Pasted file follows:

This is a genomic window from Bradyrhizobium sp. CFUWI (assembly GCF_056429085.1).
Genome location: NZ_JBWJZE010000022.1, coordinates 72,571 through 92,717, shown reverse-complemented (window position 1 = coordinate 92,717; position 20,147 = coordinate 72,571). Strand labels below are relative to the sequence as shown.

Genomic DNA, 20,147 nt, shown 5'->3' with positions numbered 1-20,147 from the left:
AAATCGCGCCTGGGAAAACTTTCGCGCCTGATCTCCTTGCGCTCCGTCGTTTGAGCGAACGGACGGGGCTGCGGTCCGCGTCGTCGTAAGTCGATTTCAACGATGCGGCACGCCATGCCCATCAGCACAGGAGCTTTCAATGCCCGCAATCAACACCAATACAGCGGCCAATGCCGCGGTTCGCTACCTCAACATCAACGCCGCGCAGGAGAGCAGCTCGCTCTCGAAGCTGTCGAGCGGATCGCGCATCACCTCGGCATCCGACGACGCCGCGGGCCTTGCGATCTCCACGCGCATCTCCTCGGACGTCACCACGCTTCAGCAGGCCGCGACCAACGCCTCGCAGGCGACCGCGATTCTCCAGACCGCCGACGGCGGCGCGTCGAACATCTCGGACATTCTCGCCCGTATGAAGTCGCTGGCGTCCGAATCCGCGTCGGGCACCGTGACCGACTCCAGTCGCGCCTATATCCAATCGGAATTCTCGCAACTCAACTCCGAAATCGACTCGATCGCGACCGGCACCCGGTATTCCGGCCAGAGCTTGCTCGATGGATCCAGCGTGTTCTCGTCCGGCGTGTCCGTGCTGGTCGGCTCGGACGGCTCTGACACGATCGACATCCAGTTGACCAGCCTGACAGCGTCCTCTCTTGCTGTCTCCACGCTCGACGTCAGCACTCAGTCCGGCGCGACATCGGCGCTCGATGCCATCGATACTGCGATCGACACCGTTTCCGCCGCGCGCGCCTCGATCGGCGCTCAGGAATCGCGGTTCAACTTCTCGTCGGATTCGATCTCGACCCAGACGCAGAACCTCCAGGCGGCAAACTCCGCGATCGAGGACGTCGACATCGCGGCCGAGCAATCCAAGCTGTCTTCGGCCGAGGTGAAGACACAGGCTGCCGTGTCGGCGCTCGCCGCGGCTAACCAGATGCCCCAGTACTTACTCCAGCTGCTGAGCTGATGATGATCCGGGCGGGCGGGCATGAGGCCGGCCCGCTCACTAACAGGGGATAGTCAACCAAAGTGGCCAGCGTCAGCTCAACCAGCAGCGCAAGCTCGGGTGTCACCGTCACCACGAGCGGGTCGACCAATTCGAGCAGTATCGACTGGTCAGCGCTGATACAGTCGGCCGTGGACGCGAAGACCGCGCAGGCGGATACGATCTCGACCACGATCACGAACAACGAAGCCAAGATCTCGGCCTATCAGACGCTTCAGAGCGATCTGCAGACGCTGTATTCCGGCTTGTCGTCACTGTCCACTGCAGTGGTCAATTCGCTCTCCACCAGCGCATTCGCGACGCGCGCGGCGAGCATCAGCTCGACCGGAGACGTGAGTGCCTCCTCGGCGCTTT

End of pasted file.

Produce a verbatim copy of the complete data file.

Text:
This is a genomic window from Bradyrhizobium sp. CFUWI (assembly GCF_056429085.1).
Genome location: NZ_JBWJZE010000022.1, coordinates 72,571 through 92,717, shown reverse-complemented (window position 1 = coordinate 92,717; position 20,147 = coordinate 72,571). Strand labels below are relative to the sequence as shown.

Genomic DNA, 20,147 nt, shown 5'->3' with positions numbered 1-20,147 from the left:
AAATCGCGCCTGGGAAAACTTTCGCGCCTGATCTCCTTGCGCTCCGTCGTTTGAGCGAACGGACGGGGCTGCGGTCCGCGTCGTCGTAAGTCGATTTCAACGATGCGGCACGCCATGCCCATCAGCACAGGAGCTTTCAATGCCCGCAATCAACACCAATACAGCGGCCAATGCCGCGGTTCGCTACCTCAACATCAACGCCGCGCAGGAGAGCAGCTCGCTCTCGAAGCTGTCGAGCGGATCGCGCATCACCTCGGCATCCGACGACGCCGCGGGCCTTGCGATCTCCACGCGCATCTCCTCGGACGTCACCACGCTTCAGCAGGCCGCGACCAACGCCTCGCAGGCGACCGCGATTCTCCAGACCGCCGACGGCGGCGCGTCGAACATCTCGGACATTCTCGCCCGTATGAAGTCGCTGGCGTCCGAATCCGCGTCGGGCACCGTGACCGACTCCAGTCGCGCCTATATCCAATCGGAATTCTCGCAACTCAACTCCGAAATCGACTCGATCGCGACCGGCACCCGGTATTCCGGCCAGAGCTTGCTCGATGGATCCAGCGTGTTCTCGTCCGGCGTGTCCGTGCTGGTCGGCTCGGACGGCTCTGACACGATCGACATCCAGTTGACCAGCCTGACAGCGTCCTCTCTTGCTGTCTCCACGCTCGACGTCAGCACTCAGTCCGGCGCGACATCGGCGCTCGATGCCATCGATACTGCGATCGACACCGTTTCCGCCGCGCGCGCCTCGATCGGCGCTCAGGAATCGCGGTTCAACTTCTCGTCGGATTCGATCTCGACCCAGACGCAGAACCTCCAGGCGGCAAACTCCGCGATCGAGGACGTCGACATCGCGGCCGAGCAATCCAAGCTGTCTTCGGCCGAGGTGAAGACACAGGCTGCCGTGTCGGCGCTCGCCGCGGCTAACCAGATGCCCCAGTACTTACTCCAGCTGCTGAGCTGATGATGATCCGGGCGGGCGGGCATGAGGCCGGCCCGCTCACTAACAGGGGATAGTCAACCAAAGTGGCCAGCGTCAGCTCAACCAGCAGCGCAAGCTCGGGTGTCACCGTCACCACGAGCGGGTCGACCAATTCGAGCAGTATCGACTGGTCAGCGCTGATACAGTCGGCCGTGGACGCGAAGACCGCGCAGGCGGATACGATCTCGACCACGATCACGAACAACGAAGCCAAGATCTCGGCCTATCAGACGCTTCAGAGCGATCTGCAGACGCTGTATTCCGGCTTGTCGTCACTGTCCACTGCAGTGGTCAATTCGCTCTCCACCAGCGCATTCGCGACGCGCGCGGCGAGCATCAGCTCGACCGGAGACGTGAGTGCCTCCTCGGCGCTTT